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University of Minnesota
October 1, 2010
The nation's $14 trillion economy is critically dependent on electricity. Massoud Amin and his team at the U are working to make the delivery of that electricity smarter and more efficient.
U professor advocates for "smart self-healing grid" to boost U.S. energy security
By Rick Moore
Editor's note: In the aftermath of Hurricane Sandy, millions of people are without power along the east coast, an area that has one of the older infrastructures in the country. The University of Minnesota's Massoud Amin is an expert on power-grid issues, and his work to develop a "smart, self-healing grid" is now more pertinent than ever.
Massoud Amin has been all too close to some major disasters. On 9/11 he was in Washington, DC, presenting at a workshop (on, of all things, disaster risk-management), when the plane attacks effectively ended the proceedings. And on August 1, 2007, he witnessed the collapse of the I-35W bridge from his office window.
Coincidentally and perhaps fittingly, Amin, director of the U’s Technological Leadership Institute, has devoted much of his time and energy to averting disasters. Most of his work focuses on developing a “smart, self-healing grid” for delivering electric power in the United States, which he says would save money and offer increased security to the nation’s infrastructure.
First off, it’s helpful to define just what a “smart grid” is. According to Amin, the term, which he began using 12 years ago, refers to the use of computer, communications, sensing, and control technology—operating in conjunction with an electric power grid—to enhance the reliability of electric power delivery. A smart grid minimizes the cost of electric energy to consumers; improves security, quality, and resilience; and meshes easily with new generating sources like wind and solar.
It also uses the sensing and control technologies to deal with unforeseen events, minimizing their impact.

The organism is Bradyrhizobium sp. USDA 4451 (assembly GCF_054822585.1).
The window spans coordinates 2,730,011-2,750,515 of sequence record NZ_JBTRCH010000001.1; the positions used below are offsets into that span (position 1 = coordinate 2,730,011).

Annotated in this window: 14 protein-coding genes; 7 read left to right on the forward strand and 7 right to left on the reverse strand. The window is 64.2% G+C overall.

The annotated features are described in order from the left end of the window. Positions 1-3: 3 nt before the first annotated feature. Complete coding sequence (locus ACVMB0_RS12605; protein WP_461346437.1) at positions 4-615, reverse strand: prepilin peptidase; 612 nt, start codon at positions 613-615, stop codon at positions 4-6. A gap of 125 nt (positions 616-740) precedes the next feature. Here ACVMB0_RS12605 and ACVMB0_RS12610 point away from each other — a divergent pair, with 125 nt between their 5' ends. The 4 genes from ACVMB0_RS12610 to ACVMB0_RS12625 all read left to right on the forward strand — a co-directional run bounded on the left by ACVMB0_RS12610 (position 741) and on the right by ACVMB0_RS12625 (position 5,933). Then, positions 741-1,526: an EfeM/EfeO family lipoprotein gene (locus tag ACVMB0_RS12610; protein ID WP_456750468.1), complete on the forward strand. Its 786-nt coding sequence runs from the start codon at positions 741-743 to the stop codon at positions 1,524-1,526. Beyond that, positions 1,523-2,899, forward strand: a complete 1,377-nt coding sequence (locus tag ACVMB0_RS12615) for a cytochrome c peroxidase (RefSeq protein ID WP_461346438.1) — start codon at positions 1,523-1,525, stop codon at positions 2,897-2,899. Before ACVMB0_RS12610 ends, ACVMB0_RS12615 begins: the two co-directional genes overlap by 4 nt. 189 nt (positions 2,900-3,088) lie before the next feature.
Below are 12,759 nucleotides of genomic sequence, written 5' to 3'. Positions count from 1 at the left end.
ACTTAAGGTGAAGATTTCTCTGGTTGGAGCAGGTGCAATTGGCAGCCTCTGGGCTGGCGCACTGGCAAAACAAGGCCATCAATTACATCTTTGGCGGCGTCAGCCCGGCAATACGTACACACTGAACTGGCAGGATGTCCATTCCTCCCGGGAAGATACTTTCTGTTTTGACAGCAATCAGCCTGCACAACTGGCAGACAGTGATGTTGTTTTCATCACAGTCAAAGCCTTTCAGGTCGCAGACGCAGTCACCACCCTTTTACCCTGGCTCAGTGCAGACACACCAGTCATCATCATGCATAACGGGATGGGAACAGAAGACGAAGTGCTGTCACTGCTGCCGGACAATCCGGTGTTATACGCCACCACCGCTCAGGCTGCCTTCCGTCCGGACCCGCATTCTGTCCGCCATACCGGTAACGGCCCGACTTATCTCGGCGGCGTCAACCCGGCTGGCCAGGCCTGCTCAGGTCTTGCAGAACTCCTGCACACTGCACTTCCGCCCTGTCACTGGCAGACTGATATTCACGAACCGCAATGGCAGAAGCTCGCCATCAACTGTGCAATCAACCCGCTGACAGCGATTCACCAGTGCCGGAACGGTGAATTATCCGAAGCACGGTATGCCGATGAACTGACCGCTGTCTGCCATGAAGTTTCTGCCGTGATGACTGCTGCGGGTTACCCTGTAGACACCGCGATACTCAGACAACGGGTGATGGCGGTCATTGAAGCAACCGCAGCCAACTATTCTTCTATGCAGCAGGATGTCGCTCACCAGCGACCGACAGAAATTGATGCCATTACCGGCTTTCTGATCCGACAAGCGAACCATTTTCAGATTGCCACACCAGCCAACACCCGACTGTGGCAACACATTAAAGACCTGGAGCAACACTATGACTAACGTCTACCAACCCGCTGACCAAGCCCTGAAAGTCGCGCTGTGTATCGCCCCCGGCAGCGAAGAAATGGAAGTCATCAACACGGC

And, as Amin points out, “unforeseen events” are leading to an ever-increasing rate of power outages. The number of non-disaster-related U.S. power outages affecting 50,000 or more consumers increased from 186 during 2001-2005 to 297 from 2006 to May 2010. These outages and quality disturbances cost the U.S. economy from $80 billion to $188 billion per year.
Some of the most reliable utilities are in the midwestern states of Minnesota, Iowa, the Dakotas, Missouri, Nebraska and Kansas, where the power is out an average of only 92 minutes per year—compared to 214 minutes in New York, Pennsylvania, and New Jersey. But compare that to Japan, which averages only four minutes of total interrupted service each year.
“I cannot imagine how anyone could believe that in the United States we should learn to ‘cope’ with these increasing blackouts—and that we don’t have the technical know-how, the political will, or the money to bring our power grid up to 21st-century standards,” Amin says. “And it is not just a matter of ‘can.’ We must, if the United States is to continue to be an economic power.”
Investing in our future
Amin acknowledges that developing a smart grid in America will be costly; integrating the technology within the existing grid will cost from $150 billion to $170 billion over a 10- to 20-year period. He also suggests that an overhaul of the entire electricity infrastructure is in order, which would cost $1.5 to $1.7 trillion over 20 years.
But once in place, a smart grid would pay for itself by increasing efficiency by 5 percent ($20.4 billion in savings annually) and reducing the costs of outages by about $49 billion per year, he says. It would also reduce emissions by 12-18 percent, increase overall energy security, and spur economic growth.
Because our nation’s economy depends on a smarter solution
At the University, Amin and his team of doctoral students in electrical and computer engineering continue to work on smart grid concepts, including the integration of plug-in hybrid electric vehicles to the grid, power grid simulation, and risk assessment for large-scale networks. He also hopes to someday transform the U’s Twin Cities campus into a “SmartGridU.”
At stake, Amin says, is what century Americans see themselves in.
“A key challenge before us is whether the electricity infrastructure which underpins our economy, society, and quality of life will evolve to become the primary support for the 21st century’s digital society—a smart grid with self-healing capabilities that powers our innovation,” he says. Or will it be “left behind as a 20th-century industrial relic? And what are the costs of not implementing change?”
Adds Amin: “Our $14 trillion economy—all aspects of it—depends on reliable, disturbance-free access to electricity.”